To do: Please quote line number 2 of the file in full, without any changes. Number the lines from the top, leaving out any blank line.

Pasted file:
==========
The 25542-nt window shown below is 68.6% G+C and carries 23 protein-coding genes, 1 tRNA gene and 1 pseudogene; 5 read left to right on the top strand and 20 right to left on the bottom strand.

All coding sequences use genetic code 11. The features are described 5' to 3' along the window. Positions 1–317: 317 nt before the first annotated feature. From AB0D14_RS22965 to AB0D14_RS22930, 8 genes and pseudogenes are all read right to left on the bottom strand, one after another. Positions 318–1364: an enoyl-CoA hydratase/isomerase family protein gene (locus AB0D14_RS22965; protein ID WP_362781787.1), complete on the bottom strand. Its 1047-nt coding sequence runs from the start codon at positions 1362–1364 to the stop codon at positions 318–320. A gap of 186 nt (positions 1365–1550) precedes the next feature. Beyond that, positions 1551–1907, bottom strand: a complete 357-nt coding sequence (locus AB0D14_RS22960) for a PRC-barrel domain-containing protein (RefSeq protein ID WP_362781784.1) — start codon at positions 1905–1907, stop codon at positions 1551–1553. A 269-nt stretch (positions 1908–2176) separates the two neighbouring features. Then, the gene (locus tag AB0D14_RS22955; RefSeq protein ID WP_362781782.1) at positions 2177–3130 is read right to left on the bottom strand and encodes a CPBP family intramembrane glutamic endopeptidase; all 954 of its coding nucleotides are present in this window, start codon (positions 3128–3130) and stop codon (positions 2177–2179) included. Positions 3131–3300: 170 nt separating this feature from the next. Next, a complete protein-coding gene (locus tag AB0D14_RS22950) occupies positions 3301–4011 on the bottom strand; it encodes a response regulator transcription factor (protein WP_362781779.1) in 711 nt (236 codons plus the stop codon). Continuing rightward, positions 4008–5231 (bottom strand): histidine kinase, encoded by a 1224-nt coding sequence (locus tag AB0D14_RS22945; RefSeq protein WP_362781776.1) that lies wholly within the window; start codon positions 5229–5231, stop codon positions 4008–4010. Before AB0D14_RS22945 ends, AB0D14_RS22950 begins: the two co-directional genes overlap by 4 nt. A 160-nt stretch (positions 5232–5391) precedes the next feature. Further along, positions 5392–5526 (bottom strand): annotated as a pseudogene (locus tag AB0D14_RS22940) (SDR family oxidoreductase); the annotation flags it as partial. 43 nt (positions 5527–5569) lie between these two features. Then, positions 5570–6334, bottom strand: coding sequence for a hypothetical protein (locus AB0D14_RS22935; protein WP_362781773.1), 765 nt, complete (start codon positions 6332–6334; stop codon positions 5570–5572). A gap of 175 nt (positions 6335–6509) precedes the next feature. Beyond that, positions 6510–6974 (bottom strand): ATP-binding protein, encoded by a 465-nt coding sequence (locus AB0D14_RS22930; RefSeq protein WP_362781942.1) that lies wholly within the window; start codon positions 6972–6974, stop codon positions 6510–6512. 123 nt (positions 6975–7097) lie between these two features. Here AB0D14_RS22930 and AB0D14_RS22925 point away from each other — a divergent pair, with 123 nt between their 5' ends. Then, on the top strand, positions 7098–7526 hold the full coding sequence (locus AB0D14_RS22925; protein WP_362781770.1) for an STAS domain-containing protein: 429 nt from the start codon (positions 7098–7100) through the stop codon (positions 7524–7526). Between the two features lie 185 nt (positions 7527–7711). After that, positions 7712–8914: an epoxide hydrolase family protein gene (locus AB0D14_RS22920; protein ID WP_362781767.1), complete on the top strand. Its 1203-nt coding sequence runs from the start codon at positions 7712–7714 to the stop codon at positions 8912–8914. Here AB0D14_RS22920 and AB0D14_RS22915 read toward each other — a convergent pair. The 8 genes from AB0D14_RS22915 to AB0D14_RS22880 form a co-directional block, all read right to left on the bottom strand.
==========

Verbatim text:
All coding sequences use genetic code 11. The features are described 5' to 3' along the window. Positions 1–317: 317 nt before the first annotated feature. From AB0D14_RS22965 to AB0D14_RS22930, 8 genes and pseudogenes are all read right to left on the bottom strand, one after another. Positions 318–1364: an enoyl-CoA hydratase/isomerase family protein gene (locus AB0D14_RS22965; protein ID WP_362781787.1), complete on the bottom strand. Its 1047-nt coding sequence runs from the start codon at positions 1362–1364 to the stop codon at positions 318–320. A gap of 186 nt (positions 1365–1550) precedes the next feature. Beyond that, positions 1551–1907, bottom strand: a complete 357-nt coding sequence (locus AB0D14_RS22960) for a PRC-barrel domain-containing protein (RefSeq protein ID WP_362781784.1) — start codon at positions 1905–1907, stop codon at positions 1551–1553. A 269-nt stretch (positions 1908–2176) separates the two neighbouring features. Then, the gene (locus tag AB0D14_RS22955; RefSeq protein ID WP_362781782.1) at positions 2177–3130 is read right to left on the bottom strand and encodes a CPBP family intramembrane glutamic endopeptidase; all 954 of its coding nucleotides are present in this window, start codon (positions 3128–3130) and stop codon (positions 2177–2179) included. Positions 3131–3300: 170 nt separating this feature from the next. Next, a complete protein-coding gene (locus tag AB0D14_RS22950) occupies positions 3301–4011 on the bottom strand; it encodes a response regulator transcription factor (protein WP_362781779.1) in 711 nt (236 codons plus the stop codon). Continuing rightward, positions 4008–5231 (bottom strand): histidine kinase, encoded by a 1224-nt coding sequence (locus tag AB0D14_RS22945; RefSeq protein WP_362781776.1) that lies wholly within the window; start codon positions 5229–5231, stop codon positions 4008–4010. Before AB0D14_RS22945 ends, AB0D14_RS22950 begins: the two co-directional genes overlap by 4 nt. A 160-nt stretch (positions 5232–5391) precedes the next feature. Further along, positions 5392–5526 (bottom strand): annotated as a pseudogene (locus tag AB0D14_RS22940) (SDR family oxidoreductase); the annotation flags it as partial. 43 nt (positions 5527–5569) lie between these two features. Then, positions 5570–6334, bottom strand: coding sequence for a hypothetical protein (locus AB0D14_RS22935; protein WP_362781773.1), 765 nt, complete (start codon positions 6332–6334; stop codon positions 5570–5572). A gap of 175 nt (positions 6335–6509) precedes the next feature. Beyond that, positions 6510–6974 (bottom strand): ATP-binding protein, encoded by a 465-nt coding sequence (locus AB0D14_RS22930; RefSeq protein WP_362781942.1) that lies wholly within the window; start codon positions 6972–6974, stop codon positions 6510–6512. 123 nt (positions 6975–7097) lie between these two features. Here AB0D14_RS22930 and AB0D14_RS22925 point away from each other — a divergent pair, with 123 nt between their 5' ends. Then, on the top strand, positions 7098–7526 hold the full coding sequence (locus AB0D14_RS22925; protein WP_362781770.1) for an STAS domain-containing protein: 429 nt from the start codon (positions 7098–7100) through the stop codon (positions 7524–7526). Between the two features lie 185 nt (positions 7527–7711). After that, positions 7712–8914: an epoxide hydrolase family protein gene (locus AB0D14_RS22920; protein ID WP_362781767.1), complete on the top strand. Its 1203-nt coding sequence runs from the start codon at positions 7712–7714 to the stop codon at positions 8912–8914. Here AB0D14_RS22920 and AB0D14_RS22915 read toward each other — a convergent pair. The 8 genes from AB0D14_RS22915 to AB0D14_RS22880 form a co-directional block, all read right to left on the bottom strand.